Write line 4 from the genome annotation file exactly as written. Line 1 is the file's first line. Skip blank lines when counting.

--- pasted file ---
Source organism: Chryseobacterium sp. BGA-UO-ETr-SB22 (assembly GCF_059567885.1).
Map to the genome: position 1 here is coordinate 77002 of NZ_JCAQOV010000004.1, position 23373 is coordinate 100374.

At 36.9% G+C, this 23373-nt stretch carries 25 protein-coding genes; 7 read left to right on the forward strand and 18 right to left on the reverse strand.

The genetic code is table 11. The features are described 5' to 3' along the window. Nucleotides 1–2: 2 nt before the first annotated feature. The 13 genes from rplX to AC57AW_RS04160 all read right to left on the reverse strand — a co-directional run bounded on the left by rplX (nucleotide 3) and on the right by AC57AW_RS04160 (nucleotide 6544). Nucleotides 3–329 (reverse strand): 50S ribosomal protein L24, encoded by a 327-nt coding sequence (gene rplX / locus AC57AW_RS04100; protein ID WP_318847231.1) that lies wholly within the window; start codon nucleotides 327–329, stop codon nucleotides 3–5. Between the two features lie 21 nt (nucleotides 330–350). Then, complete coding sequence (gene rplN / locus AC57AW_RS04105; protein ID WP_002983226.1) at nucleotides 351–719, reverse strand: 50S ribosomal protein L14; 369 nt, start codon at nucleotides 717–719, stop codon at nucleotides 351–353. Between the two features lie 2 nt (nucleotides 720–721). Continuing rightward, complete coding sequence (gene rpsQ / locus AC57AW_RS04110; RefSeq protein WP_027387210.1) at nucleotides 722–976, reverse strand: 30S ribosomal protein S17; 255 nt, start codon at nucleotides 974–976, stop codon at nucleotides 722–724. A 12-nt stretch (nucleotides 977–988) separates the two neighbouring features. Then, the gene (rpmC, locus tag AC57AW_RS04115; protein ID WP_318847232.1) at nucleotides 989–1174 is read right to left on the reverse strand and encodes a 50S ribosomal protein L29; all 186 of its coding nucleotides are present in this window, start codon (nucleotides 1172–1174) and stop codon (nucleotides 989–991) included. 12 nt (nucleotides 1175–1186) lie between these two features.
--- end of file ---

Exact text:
The genetic code is table 11. The features are described 5' to 3' along the window. Nucleotides 1–2: 2 nt before the first annotated feature. The 13 genes from rplX to AC57AW_RS04160 all read right to left on the reverse strand — a co-directional run bounded on the left by rplX (nucleotide 3) and on the right by AC57AW_RS04160 (nucleotide 6544). Nucleotides 3–329 (reverse strand): 50S ribosomal protein L24, encoded by a 327-nt coding sequence (gene rplX / locus AC57AW_RS04100; protein ID WP_318847231.1) that lies wholly within the window; start codon nucleotides 327–329, stop codon nucleotides 3–5. Between the two features lie 21 nt (nucleotides 330–350). Then, complete coding sequence (gene rplN / locus AC57AW_RS04105; protein ID WP_002983226.1) at nucleotides 351–719, reverse strand: 50S ribosomal protein L14; 369 nt, start codon at nucleotides 717–719, stop codon at nucleotides 351–353. Between the two features lie 2 nt (nucleotides 720–721). Continuing rightward, complete coding sequence (gene rpsQ / locus AC57AW_RS04110; RefSeq protein WP_027387210.1) at nucleotides 722–976, reverse strand: 30S ribosomal protein S17; 255 nt, start codon at nucleotides 974–976, stop codon at nucleotides 722–724. A 12-nt stretch (nucleotides 977–988) separates the two neighbouring features. Then, the gene (rpmC, locus tag AC57AW_RS04115; protein ID WP_318847232.1) at nucleotides 989–1174 is read right to left on the reverse strand and encodes a 50S ribosomal protein L29; all 186 of its coding nucleotides are present in this window, start codon (nucleotides 1172–1174) and stop codon (nucleotides 989–991) included. 12 nt (nucleotides 1175–1186) lie between these two features.